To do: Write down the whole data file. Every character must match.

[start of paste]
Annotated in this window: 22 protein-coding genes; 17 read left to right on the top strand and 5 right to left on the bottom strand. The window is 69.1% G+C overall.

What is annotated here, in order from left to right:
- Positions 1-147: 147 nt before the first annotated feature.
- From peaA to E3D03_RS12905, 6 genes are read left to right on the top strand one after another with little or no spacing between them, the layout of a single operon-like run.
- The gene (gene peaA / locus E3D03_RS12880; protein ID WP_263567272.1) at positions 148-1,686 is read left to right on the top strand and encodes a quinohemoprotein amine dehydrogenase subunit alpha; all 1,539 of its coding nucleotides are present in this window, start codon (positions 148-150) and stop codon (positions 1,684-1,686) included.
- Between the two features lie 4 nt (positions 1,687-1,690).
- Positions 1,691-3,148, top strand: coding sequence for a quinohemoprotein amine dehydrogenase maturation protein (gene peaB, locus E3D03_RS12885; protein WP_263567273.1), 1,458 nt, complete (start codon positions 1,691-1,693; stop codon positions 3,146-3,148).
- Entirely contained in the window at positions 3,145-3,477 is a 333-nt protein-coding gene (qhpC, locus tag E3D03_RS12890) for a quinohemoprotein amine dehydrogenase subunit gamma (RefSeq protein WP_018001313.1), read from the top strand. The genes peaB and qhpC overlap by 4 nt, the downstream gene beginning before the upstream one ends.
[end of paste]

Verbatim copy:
Annotated in this window: 22 protein-coding genes; 17 read left to right on the top strand and 5 right to left on the bottom strand. The window is 69.1% G+C overall.

What is annotated here, in order from left to right:
- Positions 1-147: 147 nt before the first annotated feature.
- From peaA to E3D03_RS12905, 6 genes are read left to right on the top strand one after another with little or no spacing between them, the layout of a single operon-like run.
- The gene (gene peaA / locus E3D03_RS12880; protein ID WP_263567272.1) at positions 148-1,686 is read left to right on the top strand and encodes a quinohemoprotein amine dehydrogenase subunit alpha; all 1,539 of its coding nucleotides are present in this window, start codon (positions 148-150) and stop codon (positions 1,684-1,686) included.
- Between the two features lie 4 nt (positions 1,687-1,690).
- Positions 1,691-3,148, top strand: coding sequence for a quinohemoprotein amine dehydrogenase maturation protein (gene peaB, locus E3D03_RS12885; protein WP_263567273.1), 1,458 nt, complete (start codon positions 1,691-1,693; stop codon positions 3,146-3,148).
- Entirely contained in the window at positions 3,145-3,477 is a 333-nt protein-coding gene (qhpC, locus tag E3D03_RS12890) for a quinohemoprotein amine dehydrogenase subunit gamma (RefSeq protein WP_018001313.1), read from the top strand. The genes peaB and qhpC overlap by 4 nt, the downstream gene beginning before the upstream one ends.